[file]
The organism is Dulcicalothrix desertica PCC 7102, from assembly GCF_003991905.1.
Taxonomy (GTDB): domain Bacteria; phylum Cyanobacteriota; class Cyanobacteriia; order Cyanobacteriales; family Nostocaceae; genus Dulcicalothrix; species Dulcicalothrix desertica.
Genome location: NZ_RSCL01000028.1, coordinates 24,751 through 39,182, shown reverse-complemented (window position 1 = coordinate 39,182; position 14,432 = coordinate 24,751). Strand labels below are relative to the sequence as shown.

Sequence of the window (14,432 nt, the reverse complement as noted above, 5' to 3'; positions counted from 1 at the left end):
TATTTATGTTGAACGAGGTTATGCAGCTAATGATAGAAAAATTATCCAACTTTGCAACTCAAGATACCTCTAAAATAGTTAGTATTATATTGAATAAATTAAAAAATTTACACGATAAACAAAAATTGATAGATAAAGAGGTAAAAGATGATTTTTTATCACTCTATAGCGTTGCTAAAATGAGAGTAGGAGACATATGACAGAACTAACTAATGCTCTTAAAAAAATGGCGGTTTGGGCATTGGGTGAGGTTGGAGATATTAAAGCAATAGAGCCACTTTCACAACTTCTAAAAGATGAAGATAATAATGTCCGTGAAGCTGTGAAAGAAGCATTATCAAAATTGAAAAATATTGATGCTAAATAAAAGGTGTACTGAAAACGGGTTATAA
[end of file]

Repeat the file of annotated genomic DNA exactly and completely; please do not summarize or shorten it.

The organism is Dulcicalothrix desertica PCC 7102, from assembly GCF_003991905.1.
Taxonomy (GTDB): domain Bacteria; phylum Cyanobacteriota; class Cyanobacteriia; order Cyanobacteriales; family Nostocaceae; genus Dulcicalothrix; species Dulcicalothrix desertica.
Genome location: NZ_RSCL01000028.1, coordinates 24,751 through 39,182, shown reverse-complemented (window position 1 = coordinate 39,182; position 14,432 = coordinate 24,751). Strand labels below are relative to the sequence as shown.

Sequence of the window (14,432 nt, the reverse complement as noted above, 5' to 3'; positions counted from 1 at the left end):
TATTTATGTTGAACGAGGTTATGCAGCTAATGATAGAAAAATTATCCAACTTTGCAACTCAAGATACCTCTAAAATAGTTAGTATTATATTGAATAAATTAAAAAATTTACACGATAAACAAAAATTGATAGATAAAGAGGTAAAAGATGATTTTTTATCACTCTATAGCGTTGCTAAAATGAGAGTAGGAGACATATGACAGAACTAACTAATGCTCTTAAAAAAATGGCGGTTTGGGCATTGGGTGAGGTTGGAGATATTAAAGCAATAGAGCCACTTTCACAACTTCTAAAAGATGAAGATAATAATGTCCGTGAAGCTGTGAAAGAAGCATTATCAAAATTGAAAAATATTGATGCTAAATAAAAGGTGTACTGAAAACGGGTTATAA